An interview with Prof. Jeff French
Following the September 15th announcement from the White House of an Executive Order to incorporate “behavioral science insights” into governmental public health program work, the International Social Marketing Association (iSMA) would like to offer our newsletter and web as a platform for continued discussion on what this Order can mean for Social Marketers, to think through together how to highlight the Social Marketing potential of the Order and move the language into practice, how to begin incorporating Social Marketing frameworks and Behavioral Science where applicable into program work, and in short, outline the many ways that this EO provides an opportunity for Social Marketing practice to expand in the United States.
In our last edition of the iSMA newsletter, Craig Lefebvre provided an introduction to, overview of, and commentary on the Executive Order. Craig outlined significant steps that should be incorporated on varying levels by programs to bring the Order to life for Social Marketers (Read the Article). From creating a Social Marketing framework approach, to incorporating the audience in all stages of the process, Social Marketing may be on the brink of realizing its moment to more broadly implement its tried and true principles, which will move awareness campaigns into measurable behavior change projects.
Based on the fact that the Social Marketing discipline was integrated with the government in the United Kingdom (UK) for many years, I was eager to hear from Jeff French, who was asked by the UK Government to undertake the National Social Marketing Strategy for Health in the UK, to know more about his experience with SM being aligned with the government, and to hear his perspective on the Executive Order and where opportunities and similarities may lie. In his work in SM, Jeff chaired the development of a set of national occupational standers for Social Marketers, which, coming from the government, served to legitimize the process of embedding SM as expected, standard practice.
Jeff stated that this Order is, “a great boost for social marketing as it acknowledges the positive role that systematically-designed, evidence-based, and audience-insight driven social programs can have. It also signals a move away from spending large amounts of money on promotional campaigns that are not part of a more systemic approach to good practice in influencing behaviour for social good.” He says that it was really the review that he and his team compiled called, “It’s Our Health” that was, “the catalyst for embedding SM into the operating DNA of all government departments. It lead to the publication of two national strategies by the government for SM but more importantly it legitimized SM as a key set of evidence and citizen insight driven principles that should be common place in all social programs.”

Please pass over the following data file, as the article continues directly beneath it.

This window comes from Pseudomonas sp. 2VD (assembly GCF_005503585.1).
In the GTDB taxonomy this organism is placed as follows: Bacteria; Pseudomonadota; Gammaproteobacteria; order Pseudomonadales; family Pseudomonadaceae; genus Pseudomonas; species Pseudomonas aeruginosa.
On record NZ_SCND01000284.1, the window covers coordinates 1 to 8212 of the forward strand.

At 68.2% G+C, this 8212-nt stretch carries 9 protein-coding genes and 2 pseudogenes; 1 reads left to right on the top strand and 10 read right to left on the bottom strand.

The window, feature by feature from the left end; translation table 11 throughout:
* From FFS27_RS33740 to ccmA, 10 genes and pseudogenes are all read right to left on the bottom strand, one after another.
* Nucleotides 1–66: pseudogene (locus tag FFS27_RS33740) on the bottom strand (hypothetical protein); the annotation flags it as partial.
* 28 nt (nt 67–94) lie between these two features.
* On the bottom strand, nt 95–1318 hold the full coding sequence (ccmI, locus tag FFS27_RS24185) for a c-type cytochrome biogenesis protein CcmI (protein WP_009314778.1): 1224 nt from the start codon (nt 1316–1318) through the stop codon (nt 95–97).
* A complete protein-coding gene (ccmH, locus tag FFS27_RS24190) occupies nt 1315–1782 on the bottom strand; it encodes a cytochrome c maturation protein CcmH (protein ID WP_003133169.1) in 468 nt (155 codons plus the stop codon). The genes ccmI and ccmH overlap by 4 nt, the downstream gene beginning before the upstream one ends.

Jeff points out that the UK government, “twin–tracked support for the application of behavioural science and economic thinking into social policy design together with a more open and transparent approach to planning and evaluation. The ideological bedrock that underpins this approach is a commitment to understand, to work with and through citizens to engage them in the coproduction of solutions rather than simply try to influence them.” Jeff’s statement echoes Craig’s points and are the basis for a successful Social Marketing program.
However, the limitations of the behavioural sciences and economics approach alone has come to light as exemplified in the, “House of Lords Review” which concluded that the actual evidence for these kinds of interventions is really quite limited, and subsequent evaluation reports by the UK behavioural Insight Unit about their contributions to social policy delivery has confirmed that they have made only
a very modest contribution to the overall performance and cost savings across government.” These disciplines have supplied, “insights about how and when to intervene”, but “SM supplies the insights about how to develop, test implement and evaluate programmes that empower and influence.”
A Behavioural Insight Team was created in the UK, PMs’ office five years ago. “I think a lot of this experience has been tapped into by the US administration, members of the team have acted as advisors, as they also have done to the Australian government.”
Additional benefits of an alignment of Behavioural and Social insights/marketing with the government is that, “today SM is a term that is used and mostly understood my many thousands of workers across national and local government. And there is also much less tolerance of media-only focused campaigns, the origination that used to run these for government was closed in the wake of the reforms outlined above.”
With the many successes the UK has enjoyed by the marriage of Government and Social Marketing, Jeff targets specific challenges ahead:
- To build more and a better informed commissioning of programs
- To ensure that there is ongoing improvement in provider/supplier market capacity, capability, and quality
- To ensure that SM is integrated as part of mainstream policy and strategy formulation as well as operational delivery
A huge thank you to Jeff for sharing his thoughts with us. Jeff will be speaking on this topic at the Agents of Change Summit, February 8-9 in San Diego, CA
His new book which addresses many of these issues is now available: Strategic Social Marketing, Jeff French and Ross Gordon Sage 2015: http://www.uk.sagepub.com/books/Book237965.
Please take part in this ongoing discussion by providing your thoughts. And stay-tuned for additional perspectives from those involved in the Executive Order and others in the Social Marketing community in February’s iSMA Newsletter
Prof. Jeff French
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